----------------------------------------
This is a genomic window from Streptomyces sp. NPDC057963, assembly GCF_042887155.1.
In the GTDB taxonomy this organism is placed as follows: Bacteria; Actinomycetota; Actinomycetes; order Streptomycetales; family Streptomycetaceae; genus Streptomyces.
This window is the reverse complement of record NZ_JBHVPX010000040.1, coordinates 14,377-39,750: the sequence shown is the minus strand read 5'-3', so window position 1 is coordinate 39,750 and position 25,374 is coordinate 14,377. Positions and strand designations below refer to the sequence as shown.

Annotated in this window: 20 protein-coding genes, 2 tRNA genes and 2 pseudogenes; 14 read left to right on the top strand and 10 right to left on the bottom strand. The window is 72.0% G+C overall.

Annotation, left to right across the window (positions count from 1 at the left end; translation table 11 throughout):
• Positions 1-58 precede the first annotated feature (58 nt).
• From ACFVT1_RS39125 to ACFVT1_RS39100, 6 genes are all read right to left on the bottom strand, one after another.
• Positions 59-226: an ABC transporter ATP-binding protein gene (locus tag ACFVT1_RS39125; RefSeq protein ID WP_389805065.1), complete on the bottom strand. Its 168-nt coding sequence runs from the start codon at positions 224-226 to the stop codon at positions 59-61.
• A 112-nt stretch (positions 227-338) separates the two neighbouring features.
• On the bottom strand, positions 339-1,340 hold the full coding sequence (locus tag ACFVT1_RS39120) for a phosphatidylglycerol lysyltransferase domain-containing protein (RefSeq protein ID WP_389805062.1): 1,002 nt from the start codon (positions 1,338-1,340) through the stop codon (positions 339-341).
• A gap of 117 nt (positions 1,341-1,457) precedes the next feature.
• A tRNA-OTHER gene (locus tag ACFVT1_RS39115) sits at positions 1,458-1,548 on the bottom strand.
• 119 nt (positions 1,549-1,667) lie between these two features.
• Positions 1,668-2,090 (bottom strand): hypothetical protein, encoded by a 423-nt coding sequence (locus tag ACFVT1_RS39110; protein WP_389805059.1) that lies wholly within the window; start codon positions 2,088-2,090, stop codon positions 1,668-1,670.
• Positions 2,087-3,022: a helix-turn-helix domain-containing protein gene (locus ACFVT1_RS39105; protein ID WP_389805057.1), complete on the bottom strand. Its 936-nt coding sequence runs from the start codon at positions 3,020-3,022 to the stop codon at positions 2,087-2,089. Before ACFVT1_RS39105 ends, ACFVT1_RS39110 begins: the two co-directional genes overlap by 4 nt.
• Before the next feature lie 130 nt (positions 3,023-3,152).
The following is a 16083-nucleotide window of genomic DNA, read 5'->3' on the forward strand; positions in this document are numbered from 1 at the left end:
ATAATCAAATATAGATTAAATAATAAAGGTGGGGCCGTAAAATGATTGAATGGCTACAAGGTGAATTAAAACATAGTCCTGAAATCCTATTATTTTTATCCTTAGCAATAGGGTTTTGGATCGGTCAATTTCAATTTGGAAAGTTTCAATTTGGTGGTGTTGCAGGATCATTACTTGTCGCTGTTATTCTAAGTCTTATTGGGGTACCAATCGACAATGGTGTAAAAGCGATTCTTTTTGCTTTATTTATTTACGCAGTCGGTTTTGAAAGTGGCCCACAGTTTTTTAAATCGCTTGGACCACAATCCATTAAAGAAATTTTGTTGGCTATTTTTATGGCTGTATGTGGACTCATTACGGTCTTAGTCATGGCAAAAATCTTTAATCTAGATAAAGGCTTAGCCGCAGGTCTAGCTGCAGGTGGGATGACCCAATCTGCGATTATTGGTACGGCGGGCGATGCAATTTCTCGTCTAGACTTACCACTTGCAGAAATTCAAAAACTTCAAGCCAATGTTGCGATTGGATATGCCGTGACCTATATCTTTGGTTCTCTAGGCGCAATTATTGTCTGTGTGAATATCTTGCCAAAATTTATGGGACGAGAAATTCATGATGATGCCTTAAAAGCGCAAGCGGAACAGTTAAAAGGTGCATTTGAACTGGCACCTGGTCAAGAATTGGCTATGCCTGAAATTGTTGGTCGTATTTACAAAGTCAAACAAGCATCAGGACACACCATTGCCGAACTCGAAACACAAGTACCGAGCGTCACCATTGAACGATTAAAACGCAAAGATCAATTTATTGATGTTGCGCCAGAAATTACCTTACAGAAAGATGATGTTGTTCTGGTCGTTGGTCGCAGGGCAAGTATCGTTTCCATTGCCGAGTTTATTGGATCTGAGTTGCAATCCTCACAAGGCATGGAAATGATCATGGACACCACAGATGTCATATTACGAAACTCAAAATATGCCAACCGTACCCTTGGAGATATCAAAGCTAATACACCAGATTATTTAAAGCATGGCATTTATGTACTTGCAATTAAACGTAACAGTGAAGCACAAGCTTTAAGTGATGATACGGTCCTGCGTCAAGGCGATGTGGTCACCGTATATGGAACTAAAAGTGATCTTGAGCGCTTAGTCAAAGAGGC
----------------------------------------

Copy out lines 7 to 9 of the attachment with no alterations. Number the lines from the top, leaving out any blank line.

• From ACFVT1_RS39125 to ACFVT1_RS39100, 6 genes are all read right to left on the bottom strand, one after another.
• Positions 59-226: an ABC transporter ATP-binding protein gene (locus tag ACFVT1_RS39125; RefSeq protein ID WP_389805065.1), complete on the bottom strand. Its 168-nt coding sequence runs from the start codon at positions 224-226 to the stop codon at positions 59-61.
• A 112-nt stretch (positions 227-338) separates the two neighbouring features.